I really dislike the early iterations of location-based marketing.
They’re interruptive rather than integrated. And gamification turns me off. (Seriously: being the mayor of your local coffee shop matters to you?) Then there’s the whole tweeting-about-it thing. People are all indignant about Triberr, but I find all those “I’m at…” tweets are far more irritating.
There has to be a better way to use this technology–and to get me to give up my data.
In a recent MarketingProfs Webinar, Aaron Strout and Mike Schneider talked about some of the more forward-thinking ways that companies are using location-based marketing to engage with both customers and prospects. Here are my top takeaways:
1. Showcase your smarts. USA TODAY’s foursquare page includes a “10 Great Places” feature that gives users “tips”–information on places ranging from The National Mall to the Bird Cage Theater in Tombstone, Arizona. In doing so, the media company has found a way to engage with a broad, geographically dispersed audience. I can see ways that all kinds of organizations can create campaigns that give me a reason to check in.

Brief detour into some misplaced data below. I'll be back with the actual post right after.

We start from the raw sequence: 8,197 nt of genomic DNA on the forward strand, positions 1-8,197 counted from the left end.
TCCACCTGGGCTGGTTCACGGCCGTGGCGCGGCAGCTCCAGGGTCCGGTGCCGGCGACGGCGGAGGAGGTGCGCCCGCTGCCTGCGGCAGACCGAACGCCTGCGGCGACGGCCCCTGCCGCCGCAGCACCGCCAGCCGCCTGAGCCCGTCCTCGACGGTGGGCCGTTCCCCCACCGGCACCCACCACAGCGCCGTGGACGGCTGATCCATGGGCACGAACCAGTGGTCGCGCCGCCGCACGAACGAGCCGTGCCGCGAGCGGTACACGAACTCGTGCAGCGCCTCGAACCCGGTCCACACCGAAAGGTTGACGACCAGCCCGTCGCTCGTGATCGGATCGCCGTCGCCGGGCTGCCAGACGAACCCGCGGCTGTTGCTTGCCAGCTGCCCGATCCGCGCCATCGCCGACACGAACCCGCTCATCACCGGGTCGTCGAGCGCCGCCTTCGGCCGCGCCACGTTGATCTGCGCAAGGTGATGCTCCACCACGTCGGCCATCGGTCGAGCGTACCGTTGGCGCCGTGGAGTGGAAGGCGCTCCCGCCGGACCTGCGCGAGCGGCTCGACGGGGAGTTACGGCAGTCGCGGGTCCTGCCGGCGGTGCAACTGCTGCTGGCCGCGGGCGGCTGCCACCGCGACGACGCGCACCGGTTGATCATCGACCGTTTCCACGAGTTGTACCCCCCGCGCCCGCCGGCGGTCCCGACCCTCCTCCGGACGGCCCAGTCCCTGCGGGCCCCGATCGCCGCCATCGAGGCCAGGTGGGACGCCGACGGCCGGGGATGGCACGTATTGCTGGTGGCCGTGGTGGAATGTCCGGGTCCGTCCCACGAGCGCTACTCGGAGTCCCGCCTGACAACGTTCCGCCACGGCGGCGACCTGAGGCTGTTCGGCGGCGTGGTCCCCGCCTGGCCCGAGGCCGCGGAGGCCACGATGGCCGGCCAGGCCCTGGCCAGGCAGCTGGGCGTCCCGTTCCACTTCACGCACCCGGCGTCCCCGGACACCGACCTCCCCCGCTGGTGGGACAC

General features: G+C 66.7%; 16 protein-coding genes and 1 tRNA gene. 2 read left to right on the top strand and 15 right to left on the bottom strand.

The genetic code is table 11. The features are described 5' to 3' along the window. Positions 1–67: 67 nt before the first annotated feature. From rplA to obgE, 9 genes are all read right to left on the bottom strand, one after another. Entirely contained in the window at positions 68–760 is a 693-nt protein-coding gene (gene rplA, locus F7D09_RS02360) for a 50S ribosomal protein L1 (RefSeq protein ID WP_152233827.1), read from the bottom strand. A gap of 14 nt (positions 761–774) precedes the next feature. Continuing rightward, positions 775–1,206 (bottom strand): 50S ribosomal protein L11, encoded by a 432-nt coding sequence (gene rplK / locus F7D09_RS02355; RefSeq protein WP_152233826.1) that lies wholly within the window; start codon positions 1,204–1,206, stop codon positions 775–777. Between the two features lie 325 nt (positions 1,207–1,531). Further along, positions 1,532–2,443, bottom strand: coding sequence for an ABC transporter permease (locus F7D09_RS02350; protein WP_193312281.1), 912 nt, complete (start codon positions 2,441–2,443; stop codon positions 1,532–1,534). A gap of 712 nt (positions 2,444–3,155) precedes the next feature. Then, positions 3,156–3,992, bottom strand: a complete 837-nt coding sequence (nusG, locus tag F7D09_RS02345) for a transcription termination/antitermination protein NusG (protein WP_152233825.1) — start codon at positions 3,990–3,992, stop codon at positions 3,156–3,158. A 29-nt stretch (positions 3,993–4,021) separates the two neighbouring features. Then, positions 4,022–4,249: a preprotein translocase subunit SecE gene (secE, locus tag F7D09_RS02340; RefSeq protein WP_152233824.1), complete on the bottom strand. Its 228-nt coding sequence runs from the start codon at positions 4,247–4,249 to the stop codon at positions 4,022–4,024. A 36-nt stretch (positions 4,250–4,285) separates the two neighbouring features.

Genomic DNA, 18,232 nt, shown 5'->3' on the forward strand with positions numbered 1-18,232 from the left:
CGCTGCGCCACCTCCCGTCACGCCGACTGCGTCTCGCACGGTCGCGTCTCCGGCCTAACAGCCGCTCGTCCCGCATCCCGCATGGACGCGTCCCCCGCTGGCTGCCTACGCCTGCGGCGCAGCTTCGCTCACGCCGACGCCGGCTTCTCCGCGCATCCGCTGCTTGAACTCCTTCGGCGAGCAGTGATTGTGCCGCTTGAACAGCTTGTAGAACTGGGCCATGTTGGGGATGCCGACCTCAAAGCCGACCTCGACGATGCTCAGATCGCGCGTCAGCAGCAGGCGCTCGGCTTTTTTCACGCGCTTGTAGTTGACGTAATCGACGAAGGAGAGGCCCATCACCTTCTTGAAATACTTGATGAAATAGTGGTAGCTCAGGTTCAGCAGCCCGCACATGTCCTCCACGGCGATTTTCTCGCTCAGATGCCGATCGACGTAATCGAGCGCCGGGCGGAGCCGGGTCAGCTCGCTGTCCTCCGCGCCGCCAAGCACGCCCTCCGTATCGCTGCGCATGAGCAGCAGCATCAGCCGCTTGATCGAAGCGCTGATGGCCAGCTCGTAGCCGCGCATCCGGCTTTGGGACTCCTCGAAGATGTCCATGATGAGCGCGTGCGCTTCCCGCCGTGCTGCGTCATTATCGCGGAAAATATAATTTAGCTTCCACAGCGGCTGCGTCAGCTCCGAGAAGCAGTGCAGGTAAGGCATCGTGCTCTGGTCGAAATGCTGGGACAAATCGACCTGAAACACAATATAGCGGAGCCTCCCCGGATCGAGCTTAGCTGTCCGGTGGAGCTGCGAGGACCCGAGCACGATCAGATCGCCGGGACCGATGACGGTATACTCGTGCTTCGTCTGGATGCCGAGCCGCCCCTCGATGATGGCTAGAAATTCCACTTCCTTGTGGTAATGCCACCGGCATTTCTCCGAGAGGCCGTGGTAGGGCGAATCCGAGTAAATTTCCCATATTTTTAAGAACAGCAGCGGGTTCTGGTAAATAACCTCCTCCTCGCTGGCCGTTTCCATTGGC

2. Make it participatory. Buffalo Wild Wings teamed up with SCVNGR to create a series of challenges around the 2011 NCAA Tournament. Most required small actions (a picture of the sauciest wing in the bucket, a snapshot of you with a fan of the opposing team). The campaign drew almost 200,000 unique players and 1.3 million challenges. Sure, there was a big gamification element–but it also fit the personality of both the venue and the forum (sports). If my favorite sports bar did this around the NFL playoffs, I’d probably be all over it because it’s social and it’s fun.
3. It’s not just for B2C. Strout and Schneider talked about how cybersecurity firm BreakingPoint has created a foursquare location for its conference booths and encourages check-ins via its marketing collateral. The strategy, which also includes prizes for checking in, has led to hundreds of demos with key prospects. It’s just another example of how business-to-business companies can take advantage of location-based marketing.
During their Webinar, Strout and Schneider also provided a peek into the future of location-based marketing, including passive check-ins (addressing the “interruptive” problem), location-at-point-of-sale strategies, and better use of meta data. There’s some terrific stuff here.
What creative uses of location-based marketing have you seen? What would you like to see?
Photo by sophiea (Flickr).